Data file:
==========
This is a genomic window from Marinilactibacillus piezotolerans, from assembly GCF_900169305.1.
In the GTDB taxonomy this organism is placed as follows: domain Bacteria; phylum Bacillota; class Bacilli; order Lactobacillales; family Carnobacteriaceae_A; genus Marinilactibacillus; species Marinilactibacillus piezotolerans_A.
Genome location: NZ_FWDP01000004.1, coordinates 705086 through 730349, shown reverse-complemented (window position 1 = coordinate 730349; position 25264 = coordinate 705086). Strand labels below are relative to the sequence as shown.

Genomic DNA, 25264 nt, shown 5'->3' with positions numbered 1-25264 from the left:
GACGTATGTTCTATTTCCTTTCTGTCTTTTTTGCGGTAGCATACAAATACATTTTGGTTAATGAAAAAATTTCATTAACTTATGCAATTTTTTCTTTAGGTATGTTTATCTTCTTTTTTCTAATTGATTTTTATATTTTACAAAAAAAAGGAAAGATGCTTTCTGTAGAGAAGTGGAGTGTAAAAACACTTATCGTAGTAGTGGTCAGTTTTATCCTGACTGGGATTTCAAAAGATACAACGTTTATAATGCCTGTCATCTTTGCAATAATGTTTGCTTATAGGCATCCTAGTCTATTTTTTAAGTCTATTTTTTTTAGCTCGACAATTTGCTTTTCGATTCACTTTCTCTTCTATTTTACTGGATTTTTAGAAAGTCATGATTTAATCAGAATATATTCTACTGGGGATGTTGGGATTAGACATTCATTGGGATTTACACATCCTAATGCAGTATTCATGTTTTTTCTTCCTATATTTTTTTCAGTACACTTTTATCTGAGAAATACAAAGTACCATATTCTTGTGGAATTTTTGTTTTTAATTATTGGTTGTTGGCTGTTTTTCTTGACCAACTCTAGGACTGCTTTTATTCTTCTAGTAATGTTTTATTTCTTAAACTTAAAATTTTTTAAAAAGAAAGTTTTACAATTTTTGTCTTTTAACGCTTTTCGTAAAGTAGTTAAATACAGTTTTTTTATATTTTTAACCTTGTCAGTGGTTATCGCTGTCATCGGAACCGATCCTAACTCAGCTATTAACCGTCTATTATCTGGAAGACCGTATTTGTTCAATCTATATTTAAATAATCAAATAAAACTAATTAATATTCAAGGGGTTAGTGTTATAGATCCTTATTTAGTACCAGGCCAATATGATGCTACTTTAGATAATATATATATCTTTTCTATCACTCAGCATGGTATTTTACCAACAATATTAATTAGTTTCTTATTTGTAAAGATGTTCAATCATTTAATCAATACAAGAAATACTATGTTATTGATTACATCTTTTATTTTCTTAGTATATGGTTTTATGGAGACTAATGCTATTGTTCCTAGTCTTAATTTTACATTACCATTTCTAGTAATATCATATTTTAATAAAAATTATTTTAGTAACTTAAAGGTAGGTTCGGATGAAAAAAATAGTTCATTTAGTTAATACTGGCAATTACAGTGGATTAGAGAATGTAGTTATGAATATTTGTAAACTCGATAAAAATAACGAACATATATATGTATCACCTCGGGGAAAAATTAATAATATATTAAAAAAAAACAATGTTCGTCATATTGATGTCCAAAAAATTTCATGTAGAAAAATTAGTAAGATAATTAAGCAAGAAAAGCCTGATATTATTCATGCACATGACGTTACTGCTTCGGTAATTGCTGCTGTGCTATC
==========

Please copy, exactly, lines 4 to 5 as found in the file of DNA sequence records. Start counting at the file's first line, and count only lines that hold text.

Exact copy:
Genomic DNA, 25264 nt, shown 5'->3' with positions numbered 1-25264 from the left:
GACGTATGTTCTATTTCCTTTCTGTCTTTTTTGCGGTAGCATACAAATACATTTTGGTTAATGAAAAAATTTCATTAACTTATGCAATTTTTTCTTTAGGTATGTTTATCTTCTTTTTTCTAATTGATTTTTATATTTTACAAAAAAAAGGAAAGATGCTTTCTGTAGAGAAGTGGAGTGTAAAAACACTTATCGTAGTAGTGGTCAGTTTTATCCTGACTGGGATTTCAAAAGATACAACGTTTATAATGCCTGTCATCTTTGCAATAATGTTTGCTTATAGGCATCCTAGTCTATTTTTTAAGTCTATTTTTTTTAGCTCGACAATTTGCTTTTCGATTCACTTTCTCTTCTATTTTACTGGATTTTTAGAAAGTCATGATTTAATCAGAATATATTCTACTGGGGATGTTGGGATTAGACATTCATTGGGATTTACACATCCTAATGCAGTATTCATGTTTTTTCTTCCTATATTTTTTTCAGTACACTTTTATCTGAGAAATACAAAGTACCATATTCTTGTGGAATTTTTGTTTTTAATTATTGGTTGTTGGCTGTTTTTCTTGACCAACTCTAGGACTGCTTTTATTCTTCTAGTAATGTTTTATTTCTTAAACTTAAAATTTTTTAAAAAGAAAGTTTTACAATTTTTGTCTTTTAACGCTTTTCGTAAAGTAGTTAAATACAGTTTTTTTATATTTTTAACCTTGTCAGTGGTTATCGCTGTCATCGGAACCGATCCTAACTCAGCTATTAACCGTCTATTATCTGGAAGACCGTATTTGTTCAATCTATATTTAAATAATCAAATAAAACTAATTAATATTCAAGGGGTTAGTGTTATAGATCCTTATTTAGTACCAGGCCAATATGATGCTACTTTAGATAATATATATATCTTTTCTATCACTCAGCATGGTATTTTACCAACAATATTAATTAGTTTCTTATTTGTAAAGATGTTCAATCATTTAATCAATACAAGAAATACTATGTTATTGATTACATCTTTTATTTTCTTAGTATATGGTTTTATGGAGACTAATGCTATTGTTCCTAGTCTTAATTTTACATTACCATTTCTAGTAATATCATATTTTAATAAAAATTATTTTAGTAACTTAAAGGTAGGTTCGGATGAAAAAAATAGTTCATTTAGTTAATACTGGCAATTACAGTGGATTAGAGAATGTAGTTATGAATATTTGTAAACTCGATAAAAATAACGAACATATATATGTATCACCTCGGGGAAAAATTAATAATATATTAAAAAAAAACAATGTTCGTCATATTGATGTCCAAAAAATTTCATGTAGAAAAATTAGTAAGATAATTAAGCAAGAAAAGCCTGATATTATTCATGCACATGACGTTACTGCTTCGGTAATTGCTGCTGTGCTATC